To see how much easier it is to use a proxy as compared to direct reflection, one need only compare the lines of code in the method ClientMain.demonstrateClientJmxWithProxy (proxy) to the lines of code in the method ClientMain.demonstrateClientJmxWithoutProxy (direct reflection). The direct reflection approach requires handling of four checked exceptions compared to none required for the proxy approach. Also, as the number of operations desired to be run against a particular remote MBean increases, the additional complexity of the reflection approach becomes greater compared to the proxy approach.

The above single class demonstrated how one can access a remote JMX agent from a client. I'll now move onto how to accomplish the same functionality, but will take advantage of the Spring Framework on the client side this time.

My JMX Client assisted by Spring example has three files. The three files are the main Java class that bootstraps the Spring container, the Spring bean that interacts with the MBeanServer with direct reflection and with proxies, and the XML configuration file for the client application's Spring context.

spring-client.xml (XML Configuration for Client-side Spring Container)
Note that this XML file is much simpler than that used for the JMX server side.


<?xml version="1.0" encoding="UTF-8"?>
<beans xmlns="http://www.springframework.org/schema/beans"
xmlns:xsi="http://www.w3.org/2001/XMLSchema-instance"
xmlns:p="http://www.springframework.org/schema/p"
xmlns:util="http://www.springframework.org/schema/util"
xsi:schemaLocation="http://www.springframework.org/schema/beans http://www.springframework.org/schema/beans/spring-beans-2.5.xsd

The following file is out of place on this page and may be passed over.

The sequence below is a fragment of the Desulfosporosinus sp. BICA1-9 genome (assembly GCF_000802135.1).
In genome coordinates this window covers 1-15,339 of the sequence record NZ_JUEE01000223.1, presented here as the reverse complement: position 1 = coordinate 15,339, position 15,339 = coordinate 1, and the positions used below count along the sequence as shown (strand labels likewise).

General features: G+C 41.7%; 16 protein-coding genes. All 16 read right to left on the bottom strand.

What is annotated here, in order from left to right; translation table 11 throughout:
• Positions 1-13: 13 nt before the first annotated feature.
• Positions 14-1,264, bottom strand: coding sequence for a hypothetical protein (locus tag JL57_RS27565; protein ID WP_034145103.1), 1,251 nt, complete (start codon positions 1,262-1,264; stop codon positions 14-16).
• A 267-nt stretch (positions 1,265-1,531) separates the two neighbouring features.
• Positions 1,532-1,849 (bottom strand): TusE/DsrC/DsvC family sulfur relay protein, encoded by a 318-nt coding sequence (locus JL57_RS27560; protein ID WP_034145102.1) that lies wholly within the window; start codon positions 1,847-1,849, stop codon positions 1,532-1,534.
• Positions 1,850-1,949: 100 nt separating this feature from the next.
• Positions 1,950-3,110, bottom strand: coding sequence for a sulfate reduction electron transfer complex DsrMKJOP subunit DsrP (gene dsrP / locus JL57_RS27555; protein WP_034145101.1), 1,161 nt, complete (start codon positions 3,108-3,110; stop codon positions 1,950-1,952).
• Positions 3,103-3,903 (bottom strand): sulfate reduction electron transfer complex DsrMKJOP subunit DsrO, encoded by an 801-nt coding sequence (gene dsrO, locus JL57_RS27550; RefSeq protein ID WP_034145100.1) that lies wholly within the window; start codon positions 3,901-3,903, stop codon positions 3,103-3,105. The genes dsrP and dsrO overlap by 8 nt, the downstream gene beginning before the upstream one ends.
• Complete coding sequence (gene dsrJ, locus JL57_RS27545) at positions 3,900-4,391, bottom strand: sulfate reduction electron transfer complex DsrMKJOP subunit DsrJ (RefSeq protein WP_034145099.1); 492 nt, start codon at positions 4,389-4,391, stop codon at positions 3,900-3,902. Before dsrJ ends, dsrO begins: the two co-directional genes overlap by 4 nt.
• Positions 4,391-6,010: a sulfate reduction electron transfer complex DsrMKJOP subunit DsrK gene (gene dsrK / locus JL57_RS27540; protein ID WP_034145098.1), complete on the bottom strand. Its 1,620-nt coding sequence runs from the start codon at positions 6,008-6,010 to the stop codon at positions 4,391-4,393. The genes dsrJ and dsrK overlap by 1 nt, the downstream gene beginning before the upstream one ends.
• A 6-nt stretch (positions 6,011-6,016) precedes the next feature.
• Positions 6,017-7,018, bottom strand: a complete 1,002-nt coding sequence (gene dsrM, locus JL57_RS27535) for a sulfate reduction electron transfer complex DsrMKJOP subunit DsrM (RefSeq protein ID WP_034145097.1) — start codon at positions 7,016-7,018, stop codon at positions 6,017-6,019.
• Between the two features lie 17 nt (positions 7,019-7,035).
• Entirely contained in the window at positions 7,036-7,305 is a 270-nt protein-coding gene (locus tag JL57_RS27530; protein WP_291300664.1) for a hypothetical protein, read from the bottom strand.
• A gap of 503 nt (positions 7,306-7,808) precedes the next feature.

http://www.springframework.org/schema/util http://www.springframework.org/schema/util/spring-util-2.5.xsd">

<bean id="mBeanServerClient"
class="org.springframework.jmx.support.MBeanServerConnectionFactoryBean"
p:serviceUrl="service:jmx:rmi://localhost/jndi/rmi://localhost:1099/jmxrmi" />

<bean id="jmxSpringClient"
class="jmx.spring.rmi.example.springClient.SpringJmxClientBean"
p:mbeanServerConnection-ref="mBeanServerClient" />

</beans>


SpringClientMain.java

package jmx.spring.rmi.example.springClient;

import javax.management.MalformedObjectNameException;
import javax.management.ObjectName;
import org.springframework.context.ConfigurableApplicationContext;
import org.springframework.context.support.ClassPathXmlApplicationContext;

/**
* Executable to run sample JMX remote client based on Spring framework.
*
* @author Dustin
*/
public class SpringClientMain
{
public static void main(final String[] arguments)
{
final ConfigurableApplicationContext context =
new ClassPathXmlApplicationContext(
"jmx\\spring\\rmi\\example\\springClient\\spring-client.xml");
SpringJmxClientBean jmxClient =
(SpringJmxClientBean) context.getBean("jmxSpringClient");
final String objectNameStr = "dustin:type=status,name=remoteJMX";
try
{
final ObjectName objectName = new ObjectName(objectNameStr);
jmxClient.demonstrateCommonMBeanServerInfo();
jmxClient.demonstrateClientJmxWithoutProxy(objectName);
jmxClient.demonstrateClientJmxWithProxy(objectName);
}
catch (MalformedObjectNameException malformedObjectNameEx)
{
System.err.println( "ERROR: Problem with object name ["
+ objectNameStr + "] instantiation:\n"
+ malformedObjectNameEx.getMessage() );
}
context.close();
}
}


SpringJmxClientBean.java

package jmx.spring.rmi.example.springClient;

import java.io.IOException;
import javax.management.InstanceNotFoundException;
import javax.management.MBeanException;
import javax.management.MBeanServerConnection;
import javax.management.MBeanServerInvocationHandler;